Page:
‘What in the world for?’ asked an exasperated Molly, rubbing her arms around herself for warmth. David guided her around the fire pit.

He lowered his voice. ‘I think that maybe it might be, umm,’ David glanced at the shivering man balled-up in the snow. ‘Maybe I should, you know, get in with the other one.’

Molly's brow furrowed. ‘Are you serious?’

They both looked at the male hiker. He was twitching violently, his low body-fat index providing little insulation.

Molly cocked her head as the understanding settled. ‘Oh, come on, don't be such a baby.’

‘I'm not being a baby,’ David protested, ‘it's just that,’ he looked at the man again, the chattering of his perfectly straight teeth cutting through the cold night air. ‘It's just that, maybe it would be better if I didn't get in with him.’

Molly nodded. She held her arms out to her sides, giving her husband an unobstructed view. ‘So you'd prefer that I get in with him instead? If that's what you want.’ The firelight danced across Molly's taut, goose-pimpled skin.

‘Maybe I could just heat him up by the fire,’ suggested David.

‘g-u-h-h,’ said the man, softer this time, his ample muscles running out of stored energy to warm themselves.

‘Decide,’ ordered Molly, ‘which one you want to get naked in a sleeping bag with, and I will get in with the other one.’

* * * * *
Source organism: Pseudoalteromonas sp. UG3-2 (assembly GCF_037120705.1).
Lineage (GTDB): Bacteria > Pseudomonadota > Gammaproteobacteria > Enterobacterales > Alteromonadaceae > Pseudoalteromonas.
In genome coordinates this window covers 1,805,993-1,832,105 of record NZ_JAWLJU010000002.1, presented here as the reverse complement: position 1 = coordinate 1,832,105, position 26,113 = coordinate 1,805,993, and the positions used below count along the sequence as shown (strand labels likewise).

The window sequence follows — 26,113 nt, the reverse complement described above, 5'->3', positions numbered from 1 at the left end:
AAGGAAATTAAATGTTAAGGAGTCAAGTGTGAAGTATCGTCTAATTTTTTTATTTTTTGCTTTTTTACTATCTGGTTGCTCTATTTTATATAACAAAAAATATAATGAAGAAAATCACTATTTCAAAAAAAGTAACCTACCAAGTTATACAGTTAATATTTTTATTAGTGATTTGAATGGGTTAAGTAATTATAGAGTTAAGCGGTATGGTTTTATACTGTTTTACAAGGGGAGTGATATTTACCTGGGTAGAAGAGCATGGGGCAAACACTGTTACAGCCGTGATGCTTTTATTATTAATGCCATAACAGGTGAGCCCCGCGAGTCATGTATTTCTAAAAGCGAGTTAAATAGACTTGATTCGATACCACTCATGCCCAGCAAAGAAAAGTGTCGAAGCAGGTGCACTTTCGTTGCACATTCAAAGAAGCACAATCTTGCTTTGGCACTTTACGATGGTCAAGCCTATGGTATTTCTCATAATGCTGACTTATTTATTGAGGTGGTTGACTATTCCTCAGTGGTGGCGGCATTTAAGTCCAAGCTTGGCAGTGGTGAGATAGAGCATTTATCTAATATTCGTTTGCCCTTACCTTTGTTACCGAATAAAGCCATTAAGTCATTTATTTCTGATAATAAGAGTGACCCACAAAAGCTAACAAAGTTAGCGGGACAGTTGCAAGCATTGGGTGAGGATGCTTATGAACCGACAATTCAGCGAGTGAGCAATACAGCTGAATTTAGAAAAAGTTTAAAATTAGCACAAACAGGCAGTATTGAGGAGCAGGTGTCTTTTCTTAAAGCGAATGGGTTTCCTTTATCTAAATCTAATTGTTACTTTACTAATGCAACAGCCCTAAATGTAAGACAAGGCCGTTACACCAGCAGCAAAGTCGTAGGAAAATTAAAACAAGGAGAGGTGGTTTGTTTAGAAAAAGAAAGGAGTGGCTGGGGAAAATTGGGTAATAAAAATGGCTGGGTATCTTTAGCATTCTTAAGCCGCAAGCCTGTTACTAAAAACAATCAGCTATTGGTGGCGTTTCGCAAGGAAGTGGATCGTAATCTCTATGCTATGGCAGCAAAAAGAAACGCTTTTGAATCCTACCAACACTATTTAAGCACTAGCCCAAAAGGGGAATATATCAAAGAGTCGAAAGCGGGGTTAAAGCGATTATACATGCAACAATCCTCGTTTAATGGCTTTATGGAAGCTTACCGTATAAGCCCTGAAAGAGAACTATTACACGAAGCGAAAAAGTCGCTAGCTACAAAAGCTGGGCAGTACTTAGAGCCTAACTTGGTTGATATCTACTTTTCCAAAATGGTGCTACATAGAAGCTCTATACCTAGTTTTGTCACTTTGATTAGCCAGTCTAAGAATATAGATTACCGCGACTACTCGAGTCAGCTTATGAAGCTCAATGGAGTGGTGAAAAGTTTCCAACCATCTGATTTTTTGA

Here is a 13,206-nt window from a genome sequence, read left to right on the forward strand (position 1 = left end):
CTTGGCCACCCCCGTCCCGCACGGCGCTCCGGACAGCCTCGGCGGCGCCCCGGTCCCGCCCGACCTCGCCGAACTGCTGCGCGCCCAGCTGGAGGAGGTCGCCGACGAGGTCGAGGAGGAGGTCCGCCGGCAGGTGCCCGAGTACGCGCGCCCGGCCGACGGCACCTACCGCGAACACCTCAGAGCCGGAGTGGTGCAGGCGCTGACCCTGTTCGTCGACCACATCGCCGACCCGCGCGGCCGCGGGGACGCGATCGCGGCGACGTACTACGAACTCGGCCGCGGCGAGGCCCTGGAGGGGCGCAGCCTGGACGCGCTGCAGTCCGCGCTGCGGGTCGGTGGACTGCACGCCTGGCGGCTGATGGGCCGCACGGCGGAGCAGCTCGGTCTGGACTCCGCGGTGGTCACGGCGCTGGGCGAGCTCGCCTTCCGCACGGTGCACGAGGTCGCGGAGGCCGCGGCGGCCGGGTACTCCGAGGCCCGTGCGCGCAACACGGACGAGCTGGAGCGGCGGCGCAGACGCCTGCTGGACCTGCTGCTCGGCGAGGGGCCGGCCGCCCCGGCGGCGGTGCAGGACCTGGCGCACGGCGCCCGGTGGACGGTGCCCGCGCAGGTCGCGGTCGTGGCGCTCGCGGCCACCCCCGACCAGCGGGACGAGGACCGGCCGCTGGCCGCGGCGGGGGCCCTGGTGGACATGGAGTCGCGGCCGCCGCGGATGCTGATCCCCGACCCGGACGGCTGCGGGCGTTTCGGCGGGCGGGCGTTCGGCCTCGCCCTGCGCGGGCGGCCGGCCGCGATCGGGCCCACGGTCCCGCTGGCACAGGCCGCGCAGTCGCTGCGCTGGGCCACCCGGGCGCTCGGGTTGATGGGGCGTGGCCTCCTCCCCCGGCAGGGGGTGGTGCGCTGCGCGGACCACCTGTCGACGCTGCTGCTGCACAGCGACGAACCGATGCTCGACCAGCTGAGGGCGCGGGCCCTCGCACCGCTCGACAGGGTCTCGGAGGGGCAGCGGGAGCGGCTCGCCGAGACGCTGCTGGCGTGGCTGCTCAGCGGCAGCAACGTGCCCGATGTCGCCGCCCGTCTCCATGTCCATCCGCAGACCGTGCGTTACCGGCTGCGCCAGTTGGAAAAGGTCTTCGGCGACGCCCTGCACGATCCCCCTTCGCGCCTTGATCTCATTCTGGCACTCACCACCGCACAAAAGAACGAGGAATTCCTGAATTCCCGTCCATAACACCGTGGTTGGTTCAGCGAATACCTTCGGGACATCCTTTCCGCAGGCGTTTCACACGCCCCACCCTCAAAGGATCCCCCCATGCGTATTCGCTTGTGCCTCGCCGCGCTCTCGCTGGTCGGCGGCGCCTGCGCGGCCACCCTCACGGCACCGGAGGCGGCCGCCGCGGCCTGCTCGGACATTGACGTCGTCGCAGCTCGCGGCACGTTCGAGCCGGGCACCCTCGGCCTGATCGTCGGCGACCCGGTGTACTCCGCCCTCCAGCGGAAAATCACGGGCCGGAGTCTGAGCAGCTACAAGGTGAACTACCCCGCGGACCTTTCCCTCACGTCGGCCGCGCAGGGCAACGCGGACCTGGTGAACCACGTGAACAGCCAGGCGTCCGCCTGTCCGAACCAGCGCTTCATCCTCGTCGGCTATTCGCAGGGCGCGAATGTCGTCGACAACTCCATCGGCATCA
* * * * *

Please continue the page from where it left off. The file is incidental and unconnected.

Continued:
David looked at Molly. He looked at the hypothermic man. His internal conflict raged. ‘I, I, I guess...’


By early the next afternoon they were back in the car. David gazed out the window. He paid no attention to the postcard-perfect, snow-dappled trees rolling by. Molly stared straight ahead, both hands on the steering wheel. Periodically she stole a glance in David's direction, before quickly looking back to the road.

‘Would you like to put on some music?’ she asked.

‘No,’ he barely whispered.

Several minutes later Molly tried again. ‘I guess it was lucky all that stuff happened because, what was his name? Steven? If he hadn't been there, I don't think you could have pushed the car out of the snow on your own.’

Still staring out the window, David corrected her. ‘Simon. His name was Simon.’

‘Oh, right.’

Five more miles passed in silence before David finally said, ‘Maybe for next year's vacation we should go someplace warm.’

Molly didn't hesitate. ‘Agreed.’

About the author

Todd Wells lives in Chicago. He dabbles in time-travel, in that he plays bass in a 1980s cover band. More? Yes, of course. Go here:  

Saturday 30 January 2021

Lauren to Direct


by Janet Howson 

red wine 


Lauren admitted to herself that she wasn’t really coping well with all the pressures and responsibilities she was facing at the moment with her father’s hospitalisation and increasing dependency on her and the  Homelands Estate Agency in Mayfair had got off to a slow start leaving her wondering if she would be able to keep all the staff on. The planning of her marriage to Chris had been put on hold and this had affected their relationship and now she had four weeks to rehearse the Drama Group’s Murder Mystery production, to be shown at her golf club. She couldn’t refuse the role of director as she was Lady Captain at the golf club and this was a yearly social event that she had started about three years ago.